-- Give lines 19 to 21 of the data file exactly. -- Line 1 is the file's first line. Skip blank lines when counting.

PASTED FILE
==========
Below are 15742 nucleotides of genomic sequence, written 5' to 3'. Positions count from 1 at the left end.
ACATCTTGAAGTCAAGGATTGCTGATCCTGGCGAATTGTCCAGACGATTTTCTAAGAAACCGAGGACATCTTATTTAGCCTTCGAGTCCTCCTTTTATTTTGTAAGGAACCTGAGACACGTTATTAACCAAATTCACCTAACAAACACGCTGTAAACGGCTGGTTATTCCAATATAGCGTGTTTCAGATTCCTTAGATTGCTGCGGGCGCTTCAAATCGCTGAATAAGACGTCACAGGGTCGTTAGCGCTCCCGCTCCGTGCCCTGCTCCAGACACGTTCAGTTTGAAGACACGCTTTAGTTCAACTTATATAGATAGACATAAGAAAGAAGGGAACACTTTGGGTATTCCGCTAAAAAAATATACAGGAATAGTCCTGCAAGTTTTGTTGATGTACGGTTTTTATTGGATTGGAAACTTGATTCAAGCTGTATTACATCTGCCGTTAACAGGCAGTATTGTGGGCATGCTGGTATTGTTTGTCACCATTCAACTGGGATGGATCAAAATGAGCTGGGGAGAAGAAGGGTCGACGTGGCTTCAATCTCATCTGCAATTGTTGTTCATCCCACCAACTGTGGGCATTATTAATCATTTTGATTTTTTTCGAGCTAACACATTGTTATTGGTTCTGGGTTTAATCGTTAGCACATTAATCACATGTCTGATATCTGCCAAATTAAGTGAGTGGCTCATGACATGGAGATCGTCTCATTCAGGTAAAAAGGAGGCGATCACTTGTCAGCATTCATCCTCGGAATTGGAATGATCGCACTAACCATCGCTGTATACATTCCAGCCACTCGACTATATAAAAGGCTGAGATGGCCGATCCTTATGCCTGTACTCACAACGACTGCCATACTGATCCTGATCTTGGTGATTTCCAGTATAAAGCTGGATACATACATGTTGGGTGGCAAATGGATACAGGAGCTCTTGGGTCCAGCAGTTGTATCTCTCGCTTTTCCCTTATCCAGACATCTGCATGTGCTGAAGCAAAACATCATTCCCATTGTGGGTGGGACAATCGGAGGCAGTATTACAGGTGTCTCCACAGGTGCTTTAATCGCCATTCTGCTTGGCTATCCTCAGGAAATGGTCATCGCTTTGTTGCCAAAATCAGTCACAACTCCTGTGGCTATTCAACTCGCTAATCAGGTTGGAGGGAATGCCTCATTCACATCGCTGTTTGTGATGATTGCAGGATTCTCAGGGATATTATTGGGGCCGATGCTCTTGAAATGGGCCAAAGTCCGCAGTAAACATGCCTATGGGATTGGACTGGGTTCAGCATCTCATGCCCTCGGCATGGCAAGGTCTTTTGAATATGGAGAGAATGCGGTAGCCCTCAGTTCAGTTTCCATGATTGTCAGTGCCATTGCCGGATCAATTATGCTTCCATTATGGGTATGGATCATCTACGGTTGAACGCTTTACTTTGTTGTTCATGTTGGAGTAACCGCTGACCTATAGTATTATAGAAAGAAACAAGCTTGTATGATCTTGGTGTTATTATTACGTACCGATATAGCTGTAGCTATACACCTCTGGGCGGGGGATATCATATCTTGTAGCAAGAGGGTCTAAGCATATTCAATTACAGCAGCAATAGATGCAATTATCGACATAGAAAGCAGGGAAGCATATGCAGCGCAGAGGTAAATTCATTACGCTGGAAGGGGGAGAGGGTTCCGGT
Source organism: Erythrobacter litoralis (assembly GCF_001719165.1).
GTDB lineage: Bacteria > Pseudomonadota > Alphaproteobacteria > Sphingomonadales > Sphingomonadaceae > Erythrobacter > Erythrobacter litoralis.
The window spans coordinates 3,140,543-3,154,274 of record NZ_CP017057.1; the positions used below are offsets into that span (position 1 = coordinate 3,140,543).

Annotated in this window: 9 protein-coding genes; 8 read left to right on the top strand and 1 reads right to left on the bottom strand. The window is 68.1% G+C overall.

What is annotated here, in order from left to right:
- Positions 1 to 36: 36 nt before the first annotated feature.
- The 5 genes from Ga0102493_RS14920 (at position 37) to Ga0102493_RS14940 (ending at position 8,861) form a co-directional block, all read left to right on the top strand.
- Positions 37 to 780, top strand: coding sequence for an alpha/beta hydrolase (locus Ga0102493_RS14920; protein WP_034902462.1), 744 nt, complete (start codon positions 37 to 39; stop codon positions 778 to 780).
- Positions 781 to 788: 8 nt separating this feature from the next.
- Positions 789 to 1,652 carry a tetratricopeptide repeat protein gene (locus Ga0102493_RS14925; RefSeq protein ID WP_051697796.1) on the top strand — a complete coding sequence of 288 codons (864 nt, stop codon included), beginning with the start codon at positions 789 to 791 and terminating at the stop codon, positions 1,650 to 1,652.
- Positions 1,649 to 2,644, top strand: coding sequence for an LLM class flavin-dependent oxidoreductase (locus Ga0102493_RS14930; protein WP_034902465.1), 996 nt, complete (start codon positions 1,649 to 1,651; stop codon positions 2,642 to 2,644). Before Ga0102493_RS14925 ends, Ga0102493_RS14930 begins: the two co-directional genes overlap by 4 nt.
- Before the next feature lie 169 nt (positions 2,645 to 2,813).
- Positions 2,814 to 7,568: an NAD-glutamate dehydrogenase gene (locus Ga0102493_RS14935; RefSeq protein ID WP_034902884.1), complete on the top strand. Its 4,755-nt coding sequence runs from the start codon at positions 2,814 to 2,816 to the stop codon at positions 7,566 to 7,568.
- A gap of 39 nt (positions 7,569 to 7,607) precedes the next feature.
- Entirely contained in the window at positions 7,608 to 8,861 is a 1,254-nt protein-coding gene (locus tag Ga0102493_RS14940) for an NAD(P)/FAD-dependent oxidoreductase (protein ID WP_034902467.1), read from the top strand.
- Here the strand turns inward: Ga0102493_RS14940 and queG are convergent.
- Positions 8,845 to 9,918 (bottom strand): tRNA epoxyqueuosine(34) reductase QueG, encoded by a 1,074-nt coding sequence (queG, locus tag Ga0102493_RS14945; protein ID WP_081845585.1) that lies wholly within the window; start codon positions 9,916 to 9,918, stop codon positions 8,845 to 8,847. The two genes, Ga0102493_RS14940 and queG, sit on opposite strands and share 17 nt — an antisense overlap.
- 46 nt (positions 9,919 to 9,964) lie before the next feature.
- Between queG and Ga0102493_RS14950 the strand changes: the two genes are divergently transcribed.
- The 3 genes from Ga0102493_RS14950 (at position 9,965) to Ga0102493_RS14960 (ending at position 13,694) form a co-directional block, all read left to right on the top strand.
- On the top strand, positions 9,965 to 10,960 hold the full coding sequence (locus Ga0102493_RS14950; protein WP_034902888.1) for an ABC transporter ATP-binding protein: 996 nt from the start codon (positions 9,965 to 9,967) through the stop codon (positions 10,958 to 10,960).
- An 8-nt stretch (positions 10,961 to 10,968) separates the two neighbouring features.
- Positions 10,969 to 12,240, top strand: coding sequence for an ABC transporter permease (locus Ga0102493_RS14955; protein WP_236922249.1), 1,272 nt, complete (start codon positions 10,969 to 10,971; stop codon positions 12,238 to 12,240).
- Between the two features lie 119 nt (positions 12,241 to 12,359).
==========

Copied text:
- Positions 8,845 to 9,918 (bottom strand): tRNA epoxyqueuosine(34) reductase QueG, encoded by a 1,074-nt coding sequence (queG, locus tag Ga0102493_RS14945; protein ID WP_081845585.1) that lies wholly within the window; start codon positions 9,916 to 9,918, stop codon positions 8,845 to 8,847. The two genes, Ga0102493_RS14940 and queG, sit on opposite strands and share 17 nt — an antisense overlap.
- 46 nt (positions 9,919 to 9,964) lie before the next feature.
- Between queG and Ga0102493_RS14950 the strand changes: the two genes are divergently transcribed.